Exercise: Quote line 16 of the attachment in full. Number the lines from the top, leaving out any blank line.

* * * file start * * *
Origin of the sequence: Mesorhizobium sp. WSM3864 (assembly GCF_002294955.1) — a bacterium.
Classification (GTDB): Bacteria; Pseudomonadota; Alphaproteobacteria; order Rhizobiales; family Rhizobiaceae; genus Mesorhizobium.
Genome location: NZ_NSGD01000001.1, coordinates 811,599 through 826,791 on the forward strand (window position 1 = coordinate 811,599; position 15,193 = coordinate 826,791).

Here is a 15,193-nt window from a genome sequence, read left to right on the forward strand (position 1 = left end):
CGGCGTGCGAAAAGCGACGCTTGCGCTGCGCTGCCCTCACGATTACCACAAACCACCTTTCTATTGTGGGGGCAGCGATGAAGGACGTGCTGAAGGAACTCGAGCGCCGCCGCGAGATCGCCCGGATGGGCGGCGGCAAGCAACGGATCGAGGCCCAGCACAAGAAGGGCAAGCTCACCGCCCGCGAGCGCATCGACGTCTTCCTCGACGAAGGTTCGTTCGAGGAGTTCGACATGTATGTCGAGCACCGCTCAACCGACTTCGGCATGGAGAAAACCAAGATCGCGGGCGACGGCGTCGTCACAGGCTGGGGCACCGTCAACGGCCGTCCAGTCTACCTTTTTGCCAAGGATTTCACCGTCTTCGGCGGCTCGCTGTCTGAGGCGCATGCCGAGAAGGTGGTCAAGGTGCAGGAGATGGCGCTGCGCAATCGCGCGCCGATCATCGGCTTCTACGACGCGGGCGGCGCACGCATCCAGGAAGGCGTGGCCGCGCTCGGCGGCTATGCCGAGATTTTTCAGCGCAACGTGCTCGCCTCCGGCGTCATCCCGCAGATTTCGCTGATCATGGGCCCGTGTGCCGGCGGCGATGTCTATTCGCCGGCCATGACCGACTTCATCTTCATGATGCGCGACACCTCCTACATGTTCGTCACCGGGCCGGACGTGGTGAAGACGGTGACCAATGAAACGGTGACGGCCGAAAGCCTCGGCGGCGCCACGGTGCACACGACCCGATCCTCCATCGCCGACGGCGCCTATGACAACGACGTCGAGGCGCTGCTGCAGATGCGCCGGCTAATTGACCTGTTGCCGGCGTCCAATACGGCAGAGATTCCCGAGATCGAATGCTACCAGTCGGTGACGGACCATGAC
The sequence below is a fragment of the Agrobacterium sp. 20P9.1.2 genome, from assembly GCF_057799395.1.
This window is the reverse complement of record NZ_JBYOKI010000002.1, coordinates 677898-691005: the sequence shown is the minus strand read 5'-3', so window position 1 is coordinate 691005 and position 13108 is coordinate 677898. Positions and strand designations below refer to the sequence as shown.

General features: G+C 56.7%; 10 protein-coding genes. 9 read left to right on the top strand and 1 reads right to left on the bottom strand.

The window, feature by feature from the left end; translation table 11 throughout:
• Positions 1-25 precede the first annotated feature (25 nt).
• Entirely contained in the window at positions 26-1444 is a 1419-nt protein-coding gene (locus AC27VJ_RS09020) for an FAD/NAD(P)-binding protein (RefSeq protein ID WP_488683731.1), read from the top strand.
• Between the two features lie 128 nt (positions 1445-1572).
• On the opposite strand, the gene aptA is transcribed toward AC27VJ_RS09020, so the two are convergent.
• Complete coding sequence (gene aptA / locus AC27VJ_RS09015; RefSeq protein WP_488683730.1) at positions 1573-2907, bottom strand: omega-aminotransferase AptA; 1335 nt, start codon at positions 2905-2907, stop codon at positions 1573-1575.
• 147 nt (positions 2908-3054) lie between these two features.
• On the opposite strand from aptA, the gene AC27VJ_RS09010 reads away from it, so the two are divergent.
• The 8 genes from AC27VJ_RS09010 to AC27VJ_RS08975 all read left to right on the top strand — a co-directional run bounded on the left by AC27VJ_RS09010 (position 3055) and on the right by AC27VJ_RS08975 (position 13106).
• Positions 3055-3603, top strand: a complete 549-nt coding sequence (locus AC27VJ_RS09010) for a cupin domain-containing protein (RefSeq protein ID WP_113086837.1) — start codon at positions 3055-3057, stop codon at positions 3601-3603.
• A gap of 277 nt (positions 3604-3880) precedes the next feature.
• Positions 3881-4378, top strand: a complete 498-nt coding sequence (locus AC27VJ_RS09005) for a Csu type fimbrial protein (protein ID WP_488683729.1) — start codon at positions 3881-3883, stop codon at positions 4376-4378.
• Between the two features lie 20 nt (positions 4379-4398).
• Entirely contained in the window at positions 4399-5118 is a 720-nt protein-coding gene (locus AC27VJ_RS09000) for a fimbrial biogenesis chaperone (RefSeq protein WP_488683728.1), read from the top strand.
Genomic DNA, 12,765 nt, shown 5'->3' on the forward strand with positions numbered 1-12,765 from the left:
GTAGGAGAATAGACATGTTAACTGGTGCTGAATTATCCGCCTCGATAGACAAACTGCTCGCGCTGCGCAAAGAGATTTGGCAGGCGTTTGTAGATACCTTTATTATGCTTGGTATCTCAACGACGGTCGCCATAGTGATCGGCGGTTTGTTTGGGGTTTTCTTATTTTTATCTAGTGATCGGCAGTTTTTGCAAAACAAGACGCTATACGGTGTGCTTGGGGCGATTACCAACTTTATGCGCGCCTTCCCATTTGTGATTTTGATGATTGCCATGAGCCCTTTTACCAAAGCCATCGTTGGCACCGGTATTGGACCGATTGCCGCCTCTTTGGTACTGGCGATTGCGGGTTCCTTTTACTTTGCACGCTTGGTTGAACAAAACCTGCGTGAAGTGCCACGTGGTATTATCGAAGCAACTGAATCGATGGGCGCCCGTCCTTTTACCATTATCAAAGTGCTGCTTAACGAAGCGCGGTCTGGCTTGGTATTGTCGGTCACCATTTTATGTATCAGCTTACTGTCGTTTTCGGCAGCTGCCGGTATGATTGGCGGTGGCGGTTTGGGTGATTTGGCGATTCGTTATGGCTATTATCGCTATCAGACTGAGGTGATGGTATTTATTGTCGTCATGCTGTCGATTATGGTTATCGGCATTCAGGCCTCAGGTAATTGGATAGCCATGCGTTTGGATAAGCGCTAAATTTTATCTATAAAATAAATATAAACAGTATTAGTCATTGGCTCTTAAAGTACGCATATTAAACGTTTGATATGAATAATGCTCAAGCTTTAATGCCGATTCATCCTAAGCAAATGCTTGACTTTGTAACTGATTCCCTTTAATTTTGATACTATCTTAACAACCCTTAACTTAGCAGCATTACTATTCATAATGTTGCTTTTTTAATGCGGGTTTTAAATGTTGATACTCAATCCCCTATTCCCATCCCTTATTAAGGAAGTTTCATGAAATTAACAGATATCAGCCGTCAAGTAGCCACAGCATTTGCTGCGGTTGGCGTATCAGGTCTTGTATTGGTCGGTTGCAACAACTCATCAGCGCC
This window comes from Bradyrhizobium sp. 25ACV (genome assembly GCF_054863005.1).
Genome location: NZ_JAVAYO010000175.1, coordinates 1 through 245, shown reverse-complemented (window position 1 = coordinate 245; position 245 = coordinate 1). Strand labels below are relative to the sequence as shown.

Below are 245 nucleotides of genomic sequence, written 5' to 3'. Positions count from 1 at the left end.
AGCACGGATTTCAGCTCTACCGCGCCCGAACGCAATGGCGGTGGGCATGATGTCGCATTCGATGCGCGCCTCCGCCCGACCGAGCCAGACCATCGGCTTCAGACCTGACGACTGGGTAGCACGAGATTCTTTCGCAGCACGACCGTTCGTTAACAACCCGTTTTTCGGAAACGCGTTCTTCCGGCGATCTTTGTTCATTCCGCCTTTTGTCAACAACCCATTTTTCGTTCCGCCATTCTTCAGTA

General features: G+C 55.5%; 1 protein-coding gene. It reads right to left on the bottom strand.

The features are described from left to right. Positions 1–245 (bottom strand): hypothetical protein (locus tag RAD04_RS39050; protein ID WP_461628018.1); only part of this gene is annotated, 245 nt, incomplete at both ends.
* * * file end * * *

• On the opposite strand from aptA, the gene AC27VJ_RS09010 reads away from it, so the two are divergent.